Chapter 51 Reminiscences
WE left for St. Louis in the 'City of Baton Rouge,' on a delightfully hot day, but with the main purpose of my visit but lamely accomplished. I had hoped to hunt up and talk with a hundred steamboatmen, but got so pleasantly involved in the social life of the town that I got nothing more than mere five-minute talks with a couple of dozen of the craft.
I was on the bench of the pilot-house when we backed out and 'straightened up' for the start—the boat pausing for a 'good ready,' in the old-fashioned way, and the black smoke piling out of the chimneys equally in the old-fashioned way. Then we began to gather momentum, and presently were fairly under way and booming along. It was all as natural and familiar—and so were the shoreward sights—as if there had been no break in my river life. There was a 'cub,' and I judged that he would take the wheel now; and he did. Captain Bixby stepped into the pilot-house. Presently the cub closed up on the rank of steamships. He made me nervous, for he allowed too much water to show between our boat and the ships. I knew quite well what was going to happen, because I could date back in my own life and inspect the record. The captain looked on, during a silent half-minute, then took the wheel himself, and crowded the boat in, till she went scraping along within a hand-breadth of the ships. It was exactly the favor which he had done me, about a quarter of a century before, in that same spot, the first time I ever steamed out of the port of New Orleans. It was a very great and sincere pleasure to me to see the thing repeated—with somebody else as victim.
We made Natchez (three hundred miles) in twenty-two hours and a half— much the swiftest passage I have ever made over that piece of water.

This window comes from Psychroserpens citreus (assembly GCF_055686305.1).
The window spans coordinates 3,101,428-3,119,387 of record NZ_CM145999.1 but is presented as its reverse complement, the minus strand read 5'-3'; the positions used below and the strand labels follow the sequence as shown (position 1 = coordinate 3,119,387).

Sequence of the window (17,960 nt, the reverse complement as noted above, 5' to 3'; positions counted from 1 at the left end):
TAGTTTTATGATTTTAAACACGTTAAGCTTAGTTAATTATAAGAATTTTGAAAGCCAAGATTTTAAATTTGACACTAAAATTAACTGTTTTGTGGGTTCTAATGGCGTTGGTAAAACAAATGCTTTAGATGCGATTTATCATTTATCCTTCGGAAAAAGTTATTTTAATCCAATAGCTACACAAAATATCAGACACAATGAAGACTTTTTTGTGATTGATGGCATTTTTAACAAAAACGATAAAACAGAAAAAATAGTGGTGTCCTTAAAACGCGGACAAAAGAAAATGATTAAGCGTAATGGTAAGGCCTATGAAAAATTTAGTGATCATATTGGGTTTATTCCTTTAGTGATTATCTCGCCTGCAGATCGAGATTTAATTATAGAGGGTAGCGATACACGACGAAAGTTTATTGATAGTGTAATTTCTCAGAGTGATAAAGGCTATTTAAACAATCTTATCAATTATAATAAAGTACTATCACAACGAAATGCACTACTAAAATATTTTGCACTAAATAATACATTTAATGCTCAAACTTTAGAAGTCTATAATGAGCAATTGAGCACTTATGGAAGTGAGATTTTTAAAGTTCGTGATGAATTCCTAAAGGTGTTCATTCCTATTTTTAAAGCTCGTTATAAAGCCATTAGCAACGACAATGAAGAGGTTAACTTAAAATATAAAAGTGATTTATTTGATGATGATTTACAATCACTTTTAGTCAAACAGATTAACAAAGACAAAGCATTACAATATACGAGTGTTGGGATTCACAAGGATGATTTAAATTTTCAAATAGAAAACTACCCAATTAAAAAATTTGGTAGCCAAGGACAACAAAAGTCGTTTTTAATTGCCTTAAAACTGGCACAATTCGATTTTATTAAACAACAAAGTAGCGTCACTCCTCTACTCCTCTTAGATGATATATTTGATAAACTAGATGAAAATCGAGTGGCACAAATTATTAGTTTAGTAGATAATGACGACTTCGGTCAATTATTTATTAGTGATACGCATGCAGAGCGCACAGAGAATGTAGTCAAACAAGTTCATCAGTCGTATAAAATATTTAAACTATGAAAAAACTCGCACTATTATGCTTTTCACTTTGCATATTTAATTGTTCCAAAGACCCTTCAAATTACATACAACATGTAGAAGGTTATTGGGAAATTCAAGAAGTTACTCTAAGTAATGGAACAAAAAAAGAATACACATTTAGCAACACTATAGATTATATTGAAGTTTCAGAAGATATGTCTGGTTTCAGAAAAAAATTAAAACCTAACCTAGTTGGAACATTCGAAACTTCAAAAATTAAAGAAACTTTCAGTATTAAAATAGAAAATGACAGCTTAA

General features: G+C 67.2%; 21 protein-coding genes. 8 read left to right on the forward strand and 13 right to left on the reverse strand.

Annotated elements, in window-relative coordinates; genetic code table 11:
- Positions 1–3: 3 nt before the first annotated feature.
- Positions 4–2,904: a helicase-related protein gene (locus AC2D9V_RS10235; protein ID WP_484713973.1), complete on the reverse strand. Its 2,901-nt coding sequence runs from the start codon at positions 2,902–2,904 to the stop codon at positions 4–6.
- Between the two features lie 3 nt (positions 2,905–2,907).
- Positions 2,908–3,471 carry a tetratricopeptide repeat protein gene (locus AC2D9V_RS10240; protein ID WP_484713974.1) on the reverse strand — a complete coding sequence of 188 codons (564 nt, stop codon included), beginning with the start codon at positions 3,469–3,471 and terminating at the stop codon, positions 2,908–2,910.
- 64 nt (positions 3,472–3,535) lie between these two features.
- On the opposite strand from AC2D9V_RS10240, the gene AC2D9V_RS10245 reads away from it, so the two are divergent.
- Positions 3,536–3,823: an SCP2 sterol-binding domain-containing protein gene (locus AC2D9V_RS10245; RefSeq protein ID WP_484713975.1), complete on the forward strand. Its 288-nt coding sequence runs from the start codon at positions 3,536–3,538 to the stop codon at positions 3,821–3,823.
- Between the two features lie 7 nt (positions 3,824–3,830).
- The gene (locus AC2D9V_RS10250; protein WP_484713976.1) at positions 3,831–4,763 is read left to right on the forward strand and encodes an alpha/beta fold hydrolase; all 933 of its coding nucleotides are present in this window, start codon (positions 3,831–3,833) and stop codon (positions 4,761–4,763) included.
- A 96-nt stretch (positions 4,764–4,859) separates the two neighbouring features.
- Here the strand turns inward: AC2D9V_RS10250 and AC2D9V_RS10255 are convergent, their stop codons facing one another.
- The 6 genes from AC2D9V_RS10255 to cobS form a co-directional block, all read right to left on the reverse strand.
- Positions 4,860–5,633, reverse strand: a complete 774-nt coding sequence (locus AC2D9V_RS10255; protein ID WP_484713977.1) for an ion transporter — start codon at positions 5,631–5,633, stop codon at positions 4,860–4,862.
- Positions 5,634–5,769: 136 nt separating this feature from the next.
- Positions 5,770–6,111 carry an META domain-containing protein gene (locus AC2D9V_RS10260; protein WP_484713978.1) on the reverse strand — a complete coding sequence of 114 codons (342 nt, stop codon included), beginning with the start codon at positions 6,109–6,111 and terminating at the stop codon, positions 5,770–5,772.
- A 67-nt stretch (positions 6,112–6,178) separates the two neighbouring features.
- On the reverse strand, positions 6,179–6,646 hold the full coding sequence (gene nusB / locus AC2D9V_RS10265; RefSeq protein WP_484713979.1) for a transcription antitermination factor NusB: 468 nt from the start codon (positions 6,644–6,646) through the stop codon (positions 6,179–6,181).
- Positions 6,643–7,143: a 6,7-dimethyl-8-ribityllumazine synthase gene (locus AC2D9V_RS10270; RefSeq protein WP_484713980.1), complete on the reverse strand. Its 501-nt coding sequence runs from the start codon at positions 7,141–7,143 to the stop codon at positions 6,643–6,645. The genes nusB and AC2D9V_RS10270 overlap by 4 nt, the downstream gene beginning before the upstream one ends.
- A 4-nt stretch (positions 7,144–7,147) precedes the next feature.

The next morning I came on with the four o'clock watch, and saw Ritchie successfully run half a dozen crossings in a fog, using for his guidance the marked chart devised and patented by Bixby and himself. This sufficiently evidenced the great value of the chart.
By and by, when the fog began to clear off, I noticed that the reflection of a tree in the smooth water of an overflowed bank, six hundred yards away, was stronger and blacker than the ghostly tree itself. The faint spectral trees, dimly glimpsed through the shredding fog, were very pretty things to see.
We had a heavy thunder-storm at Natchez, another at Vicksburg, and still another about fifty miles below Memphis. They had an old-fashioned energy which had long been unfamiliar to me. This third storm was accompanied by a raging wind. We tied up to the bank when we saw the tempest coming, and everybody left the pilot-house but me. The wind bent the young trees down, exposing the pale underside of the leaves; and gust after gust followed, in quick succession, thrashing the branches violently up and down, and to this side and that, and creating swift waves of alternating green and white according to the side of the leaf that was exposed, and these waves raced after each other as do their kind over a wind-tossed field of oats....